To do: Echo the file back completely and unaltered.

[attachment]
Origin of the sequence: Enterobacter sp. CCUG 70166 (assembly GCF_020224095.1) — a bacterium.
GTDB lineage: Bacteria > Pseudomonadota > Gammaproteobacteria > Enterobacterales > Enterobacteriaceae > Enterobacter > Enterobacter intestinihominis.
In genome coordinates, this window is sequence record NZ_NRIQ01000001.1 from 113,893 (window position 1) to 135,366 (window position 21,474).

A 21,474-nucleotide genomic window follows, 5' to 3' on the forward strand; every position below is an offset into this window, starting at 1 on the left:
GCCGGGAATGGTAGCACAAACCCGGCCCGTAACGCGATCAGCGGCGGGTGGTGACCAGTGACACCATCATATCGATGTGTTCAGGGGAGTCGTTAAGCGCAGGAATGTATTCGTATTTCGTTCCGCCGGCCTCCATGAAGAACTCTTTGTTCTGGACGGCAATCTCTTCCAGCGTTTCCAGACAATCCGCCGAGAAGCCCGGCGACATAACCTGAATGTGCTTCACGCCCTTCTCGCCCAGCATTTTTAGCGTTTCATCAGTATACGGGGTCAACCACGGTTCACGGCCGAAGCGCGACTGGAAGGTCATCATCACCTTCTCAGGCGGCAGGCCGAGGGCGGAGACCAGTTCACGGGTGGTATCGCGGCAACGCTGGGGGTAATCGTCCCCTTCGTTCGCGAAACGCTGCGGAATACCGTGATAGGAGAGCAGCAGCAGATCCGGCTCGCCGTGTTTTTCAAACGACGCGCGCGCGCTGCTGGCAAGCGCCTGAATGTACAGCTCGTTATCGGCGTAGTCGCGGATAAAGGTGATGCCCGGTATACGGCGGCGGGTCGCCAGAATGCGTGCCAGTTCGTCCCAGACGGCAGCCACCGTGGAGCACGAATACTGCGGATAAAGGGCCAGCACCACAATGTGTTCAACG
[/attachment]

Origin of the sequence: Enterobacter sp. CCUG 70166 (assembly GCF_020224095.1) — a bacterium.
GTDB lineage: Bacteria > Pseudomonadota > Gammaproteobacteria > Enterobacterales > Enterobacteriaceae > Enterobacter > Enterobacter intestinihominis.
In genome coordinates, this window is sequence record NZ_NRIQ01000001.1 from 113,893 (window position 1) to 135,366 (window position 21,474).

A 21,474-nucleotide genomic window follows, 5' to 3' on the forward strand; every position below is an offset into this window, starting at 1 on the left:
GCCGGGAATGGTAGCACAAACCCGGCCCGTAACGCGATCAGCGGCGGGTGGTGACCAGTGACACCATCATATCGATGTGTTCAGGGGAGTCGTTAAGCGCAGGAATGTATTCGTATTTCGTTCCGCCGGCCTCCATGAAGAACTCTTTGTTCTGGACGGCAATCTCTTCCAGCGTTTCCAGACAATCCGCCGAGAAGCCCGGCGACATAACCTGAATGTGCTTCACGCCCTTCTCGCCCAGCATTTTTAGCGTTTCATCAGTATACGGGGTCAACCACGGTTCACGGCCGAAGCGCGACTGGAAGGTCATCATCACCTTCTCAGGCGGCAGGCCGAGGGCGGAGACCAGTTCACGGGTGGTATCGCGGCAACGCTGGGGGTAATCGTCCCCTTCGTTCGCGAAACGCTGCGGAATACCGTGATAGGAGAGCAGCAGCAGATCCGGCTCGCCGTGTTTTTCAAACGACGCGCGCGCGCTGCTGGCAAGCGCCTGAATGTACAGCTCGTTATCGGCGTAGTCGCGGATAAAGGTGATGCCCGGTATACGGCGGCGGGTCGCCAGAATGCGTGCCAGTTCGTCCCAGACGGCAGCCACCGTGGAGCACGAATACTGCGGATAAAGGGCCAGCACCACAATGTGTTCAACG